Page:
There is a note of caution to producers when planting the crop. Field selection is key for more than just the soil health but also for the pest potential within the selected field. Hemp is extremely sensitive to glyphosate. So much so, that even drift can decimate a field, making application of surrounding fields also cause for concern.
“Once you plant it you can’t spray any weeds out so you need to pick a field that doesn’t’ have a lot of perennial weed problems in it- one that you know is more clean than maybe some other fields,” Hanson shared.
Having a good stand will help to alleviate the burden of weeds. Tighter row spacing, 6” to be exact, has been found to be a good spacing as it creates dense coverage. Once planted, the LREC has found that hemp is no more labor intensive than canola or wheat. When growing industrial hemp, producers do need to keep in mind that they will be required by state law to sample their hemp field to ensure that the THC levels are below the .03 percent. Fields found to be in violation will be destroyed at cost to the producer.
At Plantology, the selected field where their CBD clone varieties were planted had some additional help with weed control. Goltz explained that within their field they utilized mulch between the rows, weed barrier around the plants, and drip tape to assist with irrigation.
“You got to figure out what row spacing you want. Do you want to be wider? Do you want it to be narrower? These are the things you need to know ahead of time. These are the things you need to be thinking about if you want to get into CBD hemp,” Goltz said.
Harvesting hemp for CBD oil is a labor intensive process. Goltz stated that harvesting hemp for this use is similar to tobacco. At Plantology, the crop will be harvested by hand and then hanging the crop in the building with good airflow.
”You are going be hanging it in the building. You are going to be drying it. You are going to be using racks . You are going to use tables or whatever you can,” Goltz said.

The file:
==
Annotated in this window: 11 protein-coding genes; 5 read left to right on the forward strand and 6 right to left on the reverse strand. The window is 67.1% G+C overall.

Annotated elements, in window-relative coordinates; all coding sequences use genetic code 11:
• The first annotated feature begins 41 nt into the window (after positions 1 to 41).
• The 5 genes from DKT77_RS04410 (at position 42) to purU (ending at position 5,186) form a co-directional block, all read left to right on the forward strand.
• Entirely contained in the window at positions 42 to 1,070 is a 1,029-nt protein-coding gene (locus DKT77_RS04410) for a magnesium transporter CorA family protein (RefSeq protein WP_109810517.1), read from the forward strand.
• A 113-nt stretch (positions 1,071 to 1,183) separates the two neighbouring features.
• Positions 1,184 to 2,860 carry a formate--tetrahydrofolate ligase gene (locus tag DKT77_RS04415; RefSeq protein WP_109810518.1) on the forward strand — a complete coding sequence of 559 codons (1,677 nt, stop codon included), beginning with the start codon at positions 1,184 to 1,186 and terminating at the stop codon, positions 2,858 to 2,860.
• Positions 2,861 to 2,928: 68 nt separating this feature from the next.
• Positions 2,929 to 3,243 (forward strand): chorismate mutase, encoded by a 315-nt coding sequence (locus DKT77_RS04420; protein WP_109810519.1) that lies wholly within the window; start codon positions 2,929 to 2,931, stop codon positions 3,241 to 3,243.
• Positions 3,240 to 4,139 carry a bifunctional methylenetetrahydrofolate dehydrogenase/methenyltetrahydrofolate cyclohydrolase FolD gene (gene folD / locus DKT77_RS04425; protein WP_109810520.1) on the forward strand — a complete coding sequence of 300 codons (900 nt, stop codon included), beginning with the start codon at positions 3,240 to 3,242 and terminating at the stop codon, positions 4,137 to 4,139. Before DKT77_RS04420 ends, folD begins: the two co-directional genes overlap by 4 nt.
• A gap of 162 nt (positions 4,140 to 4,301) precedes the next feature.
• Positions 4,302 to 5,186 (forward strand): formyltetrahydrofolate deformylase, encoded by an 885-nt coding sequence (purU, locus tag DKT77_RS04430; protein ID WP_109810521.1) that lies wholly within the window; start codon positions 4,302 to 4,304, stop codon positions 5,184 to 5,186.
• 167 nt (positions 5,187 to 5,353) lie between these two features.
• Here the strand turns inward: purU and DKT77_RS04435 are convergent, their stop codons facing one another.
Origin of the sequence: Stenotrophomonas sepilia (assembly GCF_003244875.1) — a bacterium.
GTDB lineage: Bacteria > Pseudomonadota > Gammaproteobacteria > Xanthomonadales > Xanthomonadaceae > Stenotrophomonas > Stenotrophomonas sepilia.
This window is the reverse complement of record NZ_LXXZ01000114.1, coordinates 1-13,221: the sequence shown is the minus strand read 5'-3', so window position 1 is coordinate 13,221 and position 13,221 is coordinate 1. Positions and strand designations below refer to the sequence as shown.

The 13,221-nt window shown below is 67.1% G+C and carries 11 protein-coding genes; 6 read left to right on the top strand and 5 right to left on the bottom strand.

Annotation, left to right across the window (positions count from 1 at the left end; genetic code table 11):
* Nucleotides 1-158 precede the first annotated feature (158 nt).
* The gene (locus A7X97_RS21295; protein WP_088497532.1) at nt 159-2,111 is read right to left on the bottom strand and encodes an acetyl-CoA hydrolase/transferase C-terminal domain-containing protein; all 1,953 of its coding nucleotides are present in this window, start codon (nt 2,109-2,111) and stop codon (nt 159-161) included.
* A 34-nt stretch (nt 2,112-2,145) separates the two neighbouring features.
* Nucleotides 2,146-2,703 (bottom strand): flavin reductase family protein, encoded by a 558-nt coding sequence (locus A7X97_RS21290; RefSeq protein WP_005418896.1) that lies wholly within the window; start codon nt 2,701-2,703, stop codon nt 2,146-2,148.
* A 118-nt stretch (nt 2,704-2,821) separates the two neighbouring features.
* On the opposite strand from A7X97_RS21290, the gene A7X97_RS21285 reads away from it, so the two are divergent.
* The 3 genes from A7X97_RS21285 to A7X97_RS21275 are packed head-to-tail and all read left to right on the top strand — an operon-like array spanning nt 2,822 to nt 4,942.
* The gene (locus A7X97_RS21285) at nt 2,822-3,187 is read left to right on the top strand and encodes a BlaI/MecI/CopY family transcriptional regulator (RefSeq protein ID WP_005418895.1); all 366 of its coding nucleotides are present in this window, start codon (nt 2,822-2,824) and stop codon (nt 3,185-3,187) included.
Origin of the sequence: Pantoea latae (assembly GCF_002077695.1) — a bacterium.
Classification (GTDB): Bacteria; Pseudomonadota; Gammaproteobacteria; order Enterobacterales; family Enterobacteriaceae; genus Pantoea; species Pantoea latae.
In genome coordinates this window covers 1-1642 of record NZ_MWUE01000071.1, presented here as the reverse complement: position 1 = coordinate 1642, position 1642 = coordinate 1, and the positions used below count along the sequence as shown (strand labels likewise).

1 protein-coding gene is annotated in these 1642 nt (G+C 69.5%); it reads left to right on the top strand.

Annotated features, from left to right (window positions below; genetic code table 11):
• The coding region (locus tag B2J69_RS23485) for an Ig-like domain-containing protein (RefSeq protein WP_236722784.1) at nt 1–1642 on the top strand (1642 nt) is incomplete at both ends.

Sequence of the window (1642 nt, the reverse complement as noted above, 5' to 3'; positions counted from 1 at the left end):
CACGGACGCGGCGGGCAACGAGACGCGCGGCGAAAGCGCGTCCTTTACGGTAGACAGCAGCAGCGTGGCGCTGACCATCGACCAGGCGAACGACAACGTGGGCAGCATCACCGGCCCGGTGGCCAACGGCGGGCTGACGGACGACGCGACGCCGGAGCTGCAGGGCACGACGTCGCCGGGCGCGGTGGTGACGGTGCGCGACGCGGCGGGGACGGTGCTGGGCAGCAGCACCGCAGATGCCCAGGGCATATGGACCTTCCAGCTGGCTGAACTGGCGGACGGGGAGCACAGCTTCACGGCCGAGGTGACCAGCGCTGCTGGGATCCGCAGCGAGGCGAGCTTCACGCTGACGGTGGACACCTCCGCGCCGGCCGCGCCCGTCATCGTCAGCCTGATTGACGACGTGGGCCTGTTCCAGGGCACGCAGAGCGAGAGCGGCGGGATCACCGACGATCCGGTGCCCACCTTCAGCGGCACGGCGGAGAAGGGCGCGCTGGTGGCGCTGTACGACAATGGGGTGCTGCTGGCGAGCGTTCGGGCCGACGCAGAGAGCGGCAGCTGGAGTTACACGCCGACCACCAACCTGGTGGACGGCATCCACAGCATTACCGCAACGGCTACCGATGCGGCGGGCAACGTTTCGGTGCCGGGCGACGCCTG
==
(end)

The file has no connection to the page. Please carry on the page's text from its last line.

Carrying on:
At the LREC growing hemp commercially for anything other than CBD oil has hemp being harvested using the same combines as canola or wheat. Modern combines utilizing a draper header are generally recommended. Hanson advises that going slow will help to avoid the long fibers of the hemp stalk wrapping around the machinery.
“Harvesting is more difficult. This plant is somewhat indeterminate so you always get some green material in with the seed so you have to make sure you dry it down within four or five hours. If you get mold in the seed it could actually make it rejected wherever it’s contracted at,” Hanson cautioned.
If growing strictly for fiber, producers would harvest much earlier- before the hemp starts producing seed. Harvest for this end product could begin in early August. There are dual varieties that can provide both fiber and seed. In this instance and depending on the contract, after harvesting the seed, producers could go through a field again swathing the stalks for additional product potential, turning the long stalks into bales for storage.
“It depends on what is contracted and what they want,” Hanson said.
The pioneers, as Mehlhoff called these first producers of commercial hemp, are beginning to weed their way through the early years of growing this new crop. The research conducted by LREC and other research sites will help them to avoid the costly mistakes. Having companies like Plantology that are rolling out their own methods of hemp production also provides growers with a valuable resource. Both are available to answer questions and assist the potential grower of industrial hemp.
Bryan Hanson and Randy Mehlhoff can be reached at the NDSU Langdon Research Extension Center, 701-256-2582.
Plantology, Inc. will be offering a variety of services to potential growers starting with the 2020 growing season including consult, custom mulch laying and planting, irrigation, and their own CBD oil producing variety clones. Contact Troy Goltz at 701-793-2970 for more information.